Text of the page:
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Summary of Question:3 In 1- Females, The Guruship And Sikh Ethics
Category:Sikh History
Date Posted:Tuesday, 1/29/2002 2:16 PM MST

sat sri akal

i have 3 separate questions:

1) why were none of the gurus ever women?
2) why from guru Arjan Dev ji onwards did the guruship stay in his family?
3) what does the sgpc/sggs say about capital punishment? Is it true that Guru Hargobind had Guru Arjan's conspirer for murder tortured than killed?

-With much gratitude-

Sat Siri Akaal Ji.
1. Simply answer to this question is: it wasn't the plan of Akal Purakh. But you must understand that the fact there were no women Guru's in Sikh history was not planned, nor was it anyone's 'policy' to prevent it from happening.
Historic answer of why no gurus were female is: India treated women like dirt in Guru's time. Guru Nanak was the first in India to teach that women deserve respect as the mothers of kings and gurus and saints, so why should they be degraded? He mandated that NO ONE was to ever speak ill of women in any way in his presence.

By the time of 3rd Guru, Guru Amar Das' teaching practically revolved around women. (1) He railed against satee, the practice of burning wives with their dead husbands. He taught that it was pointless and served no purpose in this life or the afterlife. He said the real satee is longing and burning for Waheguru. (2) He appointed women as ministers in Kashmir and in Kabul. (3) He fosterd the langar halls, which took the burden off women (who traditionally cooked) and made it a community male-&-female effort.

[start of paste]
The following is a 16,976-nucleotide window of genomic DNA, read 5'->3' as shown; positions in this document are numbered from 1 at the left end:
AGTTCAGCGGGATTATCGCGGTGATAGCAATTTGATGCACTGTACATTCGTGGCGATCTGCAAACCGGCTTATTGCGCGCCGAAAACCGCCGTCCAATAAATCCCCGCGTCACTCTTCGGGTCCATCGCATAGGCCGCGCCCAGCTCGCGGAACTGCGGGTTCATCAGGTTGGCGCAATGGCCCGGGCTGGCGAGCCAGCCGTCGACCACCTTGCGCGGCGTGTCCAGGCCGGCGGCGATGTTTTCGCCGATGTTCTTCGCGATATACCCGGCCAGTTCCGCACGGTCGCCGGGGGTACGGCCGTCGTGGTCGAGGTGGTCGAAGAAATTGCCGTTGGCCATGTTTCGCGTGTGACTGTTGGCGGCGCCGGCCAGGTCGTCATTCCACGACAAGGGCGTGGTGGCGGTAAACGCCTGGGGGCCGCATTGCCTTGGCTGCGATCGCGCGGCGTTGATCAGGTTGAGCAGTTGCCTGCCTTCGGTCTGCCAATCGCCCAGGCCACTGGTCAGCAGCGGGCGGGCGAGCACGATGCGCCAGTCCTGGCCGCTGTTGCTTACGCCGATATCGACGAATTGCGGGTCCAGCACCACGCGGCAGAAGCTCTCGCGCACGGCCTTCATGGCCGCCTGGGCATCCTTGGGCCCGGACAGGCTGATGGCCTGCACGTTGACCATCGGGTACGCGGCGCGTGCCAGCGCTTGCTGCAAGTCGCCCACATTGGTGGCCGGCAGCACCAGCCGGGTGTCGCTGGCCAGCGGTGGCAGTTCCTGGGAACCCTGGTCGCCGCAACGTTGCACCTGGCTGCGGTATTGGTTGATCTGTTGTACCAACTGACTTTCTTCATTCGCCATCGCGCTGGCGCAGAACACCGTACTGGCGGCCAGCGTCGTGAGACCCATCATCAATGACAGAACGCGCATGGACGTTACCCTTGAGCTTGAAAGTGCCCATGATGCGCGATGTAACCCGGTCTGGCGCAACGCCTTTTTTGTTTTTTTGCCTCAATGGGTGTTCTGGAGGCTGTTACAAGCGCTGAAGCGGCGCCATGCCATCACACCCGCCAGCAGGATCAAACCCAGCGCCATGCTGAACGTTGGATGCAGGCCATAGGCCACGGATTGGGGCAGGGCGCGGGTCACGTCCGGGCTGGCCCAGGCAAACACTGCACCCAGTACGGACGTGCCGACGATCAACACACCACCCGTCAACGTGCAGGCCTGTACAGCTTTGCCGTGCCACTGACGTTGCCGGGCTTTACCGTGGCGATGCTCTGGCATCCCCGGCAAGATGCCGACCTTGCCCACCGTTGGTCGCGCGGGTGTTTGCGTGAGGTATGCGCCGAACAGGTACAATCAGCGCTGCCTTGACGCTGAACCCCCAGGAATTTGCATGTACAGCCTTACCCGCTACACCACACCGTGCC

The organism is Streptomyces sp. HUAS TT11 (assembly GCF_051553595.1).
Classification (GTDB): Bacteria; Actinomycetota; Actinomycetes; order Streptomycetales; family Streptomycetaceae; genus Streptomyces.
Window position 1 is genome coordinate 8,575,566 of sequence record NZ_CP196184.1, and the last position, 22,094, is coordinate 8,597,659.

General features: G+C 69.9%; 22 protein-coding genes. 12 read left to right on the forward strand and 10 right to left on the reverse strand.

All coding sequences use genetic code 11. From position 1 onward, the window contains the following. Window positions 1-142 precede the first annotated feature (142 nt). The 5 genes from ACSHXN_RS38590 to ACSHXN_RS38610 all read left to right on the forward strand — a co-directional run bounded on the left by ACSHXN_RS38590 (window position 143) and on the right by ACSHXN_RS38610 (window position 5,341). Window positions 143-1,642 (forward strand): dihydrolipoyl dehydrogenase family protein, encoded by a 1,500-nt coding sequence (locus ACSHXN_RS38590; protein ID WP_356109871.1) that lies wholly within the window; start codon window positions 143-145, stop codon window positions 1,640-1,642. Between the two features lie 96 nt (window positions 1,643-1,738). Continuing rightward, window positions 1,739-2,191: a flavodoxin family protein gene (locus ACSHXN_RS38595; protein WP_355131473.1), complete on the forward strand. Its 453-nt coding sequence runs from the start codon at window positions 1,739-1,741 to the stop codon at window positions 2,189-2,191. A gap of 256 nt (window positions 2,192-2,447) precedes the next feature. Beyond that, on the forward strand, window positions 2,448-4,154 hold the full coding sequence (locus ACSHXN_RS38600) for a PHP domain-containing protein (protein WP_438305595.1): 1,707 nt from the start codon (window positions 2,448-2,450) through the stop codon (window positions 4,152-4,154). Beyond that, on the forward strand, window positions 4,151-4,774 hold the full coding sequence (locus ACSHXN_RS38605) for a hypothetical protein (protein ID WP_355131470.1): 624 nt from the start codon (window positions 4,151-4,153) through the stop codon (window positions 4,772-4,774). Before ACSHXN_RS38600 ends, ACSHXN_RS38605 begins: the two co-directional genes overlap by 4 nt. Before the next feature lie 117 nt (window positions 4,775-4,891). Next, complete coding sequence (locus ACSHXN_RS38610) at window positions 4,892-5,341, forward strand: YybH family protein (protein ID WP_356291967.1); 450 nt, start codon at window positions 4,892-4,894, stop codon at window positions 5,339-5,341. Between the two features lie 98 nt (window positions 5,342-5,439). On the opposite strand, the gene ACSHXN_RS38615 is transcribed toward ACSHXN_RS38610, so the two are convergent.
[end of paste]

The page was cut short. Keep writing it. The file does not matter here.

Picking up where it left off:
2. Bibi Bhani was the daughter of Guru Amar Das. One day she supported his meditation platform for hours to keep it from falling and disrupting his meditation. (It had a broken leg.) When he came out of meditation and saw her service, he blessed her and promised her whatever her heart desired. She requested that the Guruship remain in her family line. She was the daughter, wife (4th Guru), and mother (5th Guru) of a Guru, and this is how the lineage remained in HER family, really.

3. Sikhs are not vengeful. From the time of Nanak, Gurbani has taught that we create our karma by our actions. 6th Guru knew this. 6th Guru understood by his father's martyrdom that Sikhs would have to take up the sword to survive as a spiritual community. But remember he took up 2 swords, not one. One sword represented worldly power, the other represented spiritual power. He understood that the true power is with spirit and with Waheguru, not with a human being.

Did he go out and chase after 5th guru's tormentors? No. Might he have fought 5th Guru's tormenters and foes on the battlefield? Yes.

Does the SGGS reference capital punishment? No. Not specifically. There are laws on this earth, and then there is God's law, or Hukum, as referenced in pauri 2 of Japji Sahib. Gurbani teaches us that our actions cause us pain and sorrow or happiness and peace, depending. So, if someone has killed another in cold blood (wartime aside) then whether or not the laws of man do anything to bring that one to justice does not negate God's hukum. "Aapay beej, aapay he kao, Nanak hukamee avaho jao" --20th Pauri of Japji. Study it. There are other similar references in SGGS about divine justice and "dharam raj". Look for them.
As for SGPC's position on capital punishment, ask them. Their website is
Guru rakha,

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